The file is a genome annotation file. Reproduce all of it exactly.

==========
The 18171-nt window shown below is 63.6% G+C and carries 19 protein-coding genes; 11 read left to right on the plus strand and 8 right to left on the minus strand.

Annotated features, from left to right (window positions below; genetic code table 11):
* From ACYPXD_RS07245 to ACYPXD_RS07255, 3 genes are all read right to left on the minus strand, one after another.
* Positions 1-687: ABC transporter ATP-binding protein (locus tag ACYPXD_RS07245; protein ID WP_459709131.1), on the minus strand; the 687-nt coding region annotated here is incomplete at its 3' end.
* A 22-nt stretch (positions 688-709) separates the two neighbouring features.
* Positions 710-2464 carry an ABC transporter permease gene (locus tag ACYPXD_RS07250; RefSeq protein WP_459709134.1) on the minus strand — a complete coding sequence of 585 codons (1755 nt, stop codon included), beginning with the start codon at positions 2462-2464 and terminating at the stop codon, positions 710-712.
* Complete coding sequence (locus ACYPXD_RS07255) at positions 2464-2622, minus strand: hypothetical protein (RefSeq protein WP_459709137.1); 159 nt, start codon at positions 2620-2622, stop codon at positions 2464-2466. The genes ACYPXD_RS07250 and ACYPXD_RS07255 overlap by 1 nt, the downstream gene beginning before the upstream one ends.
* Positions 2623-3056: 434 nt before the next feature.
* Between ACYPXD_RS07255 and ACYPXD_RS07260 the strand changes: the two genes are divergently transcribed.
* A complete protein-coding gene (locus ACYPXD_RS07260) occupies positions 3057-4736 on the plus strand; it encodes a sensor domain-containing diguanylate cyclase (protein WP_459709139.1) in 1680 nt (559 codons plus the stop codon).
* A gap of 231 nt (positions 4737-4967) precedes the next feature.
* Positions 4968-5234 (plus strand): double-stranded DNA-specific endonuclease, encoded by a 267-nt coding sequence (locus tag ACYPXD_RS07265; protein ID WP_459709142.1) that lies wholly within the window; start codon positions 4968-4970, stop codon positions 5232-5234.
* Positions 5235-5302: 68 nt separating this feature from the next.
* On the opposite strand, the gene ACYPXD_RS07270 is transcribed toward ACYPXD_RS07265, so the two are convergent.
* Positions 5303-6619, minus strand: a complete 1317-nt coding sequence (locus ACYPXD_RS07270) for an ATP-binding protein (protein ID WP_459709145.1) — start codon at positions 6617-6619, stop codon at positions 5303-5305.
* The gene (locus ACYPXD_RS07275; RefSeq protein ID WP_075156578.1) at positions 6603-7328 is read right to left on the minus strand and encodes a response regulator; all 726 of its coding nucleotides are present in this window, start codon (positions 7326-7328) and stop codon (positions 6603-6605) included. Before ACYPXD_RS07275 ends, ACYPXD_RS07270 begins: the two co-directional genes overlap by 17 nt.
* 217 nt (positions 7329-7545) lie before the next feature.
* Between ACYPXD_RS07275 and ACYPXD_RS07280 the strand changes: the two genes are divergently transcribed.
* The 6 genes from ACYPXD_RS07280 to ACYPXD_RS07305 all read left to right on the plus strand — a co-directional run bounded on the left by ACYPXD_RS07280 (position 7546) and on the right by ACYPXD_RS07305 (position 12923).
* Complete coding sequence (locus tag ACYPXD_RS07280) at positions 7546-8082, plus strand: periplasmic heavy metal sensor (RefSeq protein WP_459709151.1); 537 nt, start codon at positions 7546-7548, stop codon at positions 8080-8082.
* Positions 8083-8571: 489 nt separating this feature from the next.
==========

The 18171-nt window shown below is 63.6% G+C and carries 19 protein-coding genes; 11 read left to right on the plus strand and 8 right to left on the minus strand.

Annotated features, from left to right (window positions below; genetic code table 11):
* From ACYPXD_RS07245 to ACYPXD_RS07255, 3 genes are all read right to left on the minus strand, one after another.
* Positions 1-687: ABC transporter ATP-binding protein (locus tag ACYPXD_RS07245; protein ID WP_459709131.1), on the minus strand; the 687-nt coding region annotated here is incomplete at its 3' end.
* A 22-nt stretch (positions 688-709) separates the two neighbouring features.
* Positions 710-2464 carry an ABC transporter permease gene (locus tag ACYPXD_RS07250; RefSeq protein WP_459709134.1) on the minus strand — a complete coding sequence of 585 codons (1755 nt, stop codon included), beginning with the start codon at positions 2462-2464 and terminating at the stop codon, positions 710-712.
* Complete coding sequence (locus ACYPXD_RS07255) at positions 2464-2622, minus strand: hypothetical protein (RefSeq protein WP_459709137.1); 159 nt, start codon at positions 2620-2622, stop codon at positions 2464-2466. The genes ACYPXD_RS07250 and ACYPXD_RS07255 overlap by 1 nt, the downstream gene beginning before the upstream one ends.
* Positions 2623-3056: 434 nt before the next feature.
* Between ACYPXD_RS07255 and ACYPXD_RS07260 the strand changes: the two genes are divergently transcribed.
* A complete protein-coding gene (locus ACYPXD_RS07260) occupies positions 3057-4736 on the plus strand; it encodes a sensor domain-containing diguanylate cyclase (protein WP_459709139.1) in 1680 nt (559 codons plus the stop codon).
* A gap of 231 nt (positions 4737-4967) precedes the next feature.
* Positions 4968-5234 (plus strand): double-stranded DNA-specific endonuclease, encoded by a 267-nt coding sequence (locus tag ACYPXD_RS07265; protein ID WP_459709142.1) that lies wholly within the window; start codon positions 4968-4970, stop codon positions 5232-5234.
* Positions 5235-5302: 68 nt separating this feature from the next.
* On the opposite strand, the gene ACYPXD_RS07270 is transcribed toward ACYPXD_RS07265, so the two are convergent.
* Positions 5303-6619, minus strand: a complete 1317-nt coding sequence (locus ACYPXD_RS07270) for an ATP-binding protein (protein ID WP_459709145.1) — start codon at positions 6617-6619, stop codon at positions 5303-5305.
* The gene (locus ACYPXD_RS07275; RefSeq protein ID WP_075156578.1) at positions 6603-7328 is read right to left on the minus strand and encodes a response regulator; all 726 of its coding nucleotides are present in this window, start codon (positions 7326-7328) and stop codon (positions 6603-6605) included. Before ACYPXD_RS07275 ends, ACYPXD_RS07270 begins: the two co-directional genes overlap by 17 nt.
* 217 nt (positions 7329-7545) lie before the next feature.
* Between ACYPXD_RS07275 and ACYPXD_RS07280 the strand changes: the two genes are divergently transcribed.
* The 6 genes from ACYPXD_RS07280 to ACYPXD_RS07305 all read left to right on the plus strand — a co-directional run bounded on the left by ACYPXD_RS07280 (position 7546) and on the right by ACYPXD_RS07305 (position 12923).
* Complete coding sequence (locus tag ACYPXD_RS07280) at positions 7546-8082, plus strand: periplasmic heavy metal sensor (RefSeq protein WP_459709151.1); 537 nt, start codon at positions 7546-7548, stop codon at positions 8080-8082.
* Positions 8083-8571: 489 nt separating this feature from the next.